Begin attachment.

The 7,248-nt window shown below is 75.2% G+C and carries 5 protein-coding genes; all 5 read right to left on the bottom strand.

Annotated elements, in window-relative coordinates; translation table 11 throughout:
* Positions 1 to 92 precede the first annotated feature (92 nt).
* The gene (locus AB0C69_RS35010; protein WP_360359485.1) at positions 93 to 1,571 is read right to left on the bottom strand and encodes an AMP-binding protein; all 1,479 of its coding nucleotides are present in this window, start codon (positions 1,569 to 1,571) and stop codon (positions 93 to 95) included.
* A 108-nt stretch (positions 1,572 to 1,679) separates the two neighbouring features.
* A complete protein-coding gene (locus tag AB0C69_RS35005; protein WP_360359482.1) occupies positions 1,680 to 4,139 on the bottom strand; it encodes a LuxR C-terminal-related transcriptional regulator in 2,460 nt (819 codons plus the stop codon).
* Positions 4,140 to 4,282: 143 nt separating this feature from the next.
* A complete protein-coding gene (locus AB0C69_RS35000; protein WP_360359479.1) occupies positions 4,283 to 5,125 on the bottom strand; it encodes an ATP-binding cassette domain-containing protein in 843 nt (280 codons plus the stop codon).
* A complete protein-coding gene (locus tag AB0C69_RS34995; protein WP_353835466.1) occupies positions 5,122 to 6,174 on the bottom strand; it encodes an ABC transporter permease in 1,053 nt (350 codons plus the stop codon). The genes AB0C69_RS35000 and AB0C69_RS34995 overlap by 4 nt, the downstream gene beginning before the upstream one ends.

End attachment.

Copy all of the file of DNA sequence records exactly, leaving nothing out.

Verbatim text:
The 7,248-nt window shown below is 75.2% G+C and carries 5 protein-coding genes; all 5 read right to left on the bottom strand.

Annotated elements, in window-relative coordinates; translation table 11 throughout:
* Positions 1 to 92 precede the first annotated feature (92 nt).
* The gene (locus AB0C69_RS35010; protein WP_360359485.1) at positions 93 to 1,571 is read right to left on the bottom strand and encodes an AMP-binding protein; all 1,479 of its coding nucleotides are present in this window, start codon (positions 1,569 to 1,571) and stop codon (positions 93 to 95) included.
* A 108-nt stretch (positions 1,572 to 1,679) separates the two neighbouring features.
* A complete protein-coding gene (locus tag AB0C69_RS35005; protein WP_360359482.1) occupies positions 1,680 to 4,139 on the bottom strand; it encodes a LuxR C-terminal-related transcriptional regulator in 2,460 nt (819 codons plus the stop codon).
* Positions 4,140 to 4,282: 143 nt separating this feature from the next.
* A complete protein-coding gene (locus AB0C69_RS35000; protein WP_360359479.1) occupies positions 4,283 to 5,125 on the bottom strand; it encodes an ATP-binding cassette domain-containing protein in 843 nt (280 codons plus the stop codon).
* A complete protein-coding gene (locus tag AB0C69_RS34995; protein WP_353835466.1) occupies positions 5,122 to 6,174 on the bottom strand; it encodes an ABC transporter permease in 1,053 nt (350 codons plus the stop codon). The genes AB0C69_RS35000 and AB0C69_RS34995 overlap by 4 nt, the downstream gene beginning before the upstream one ends.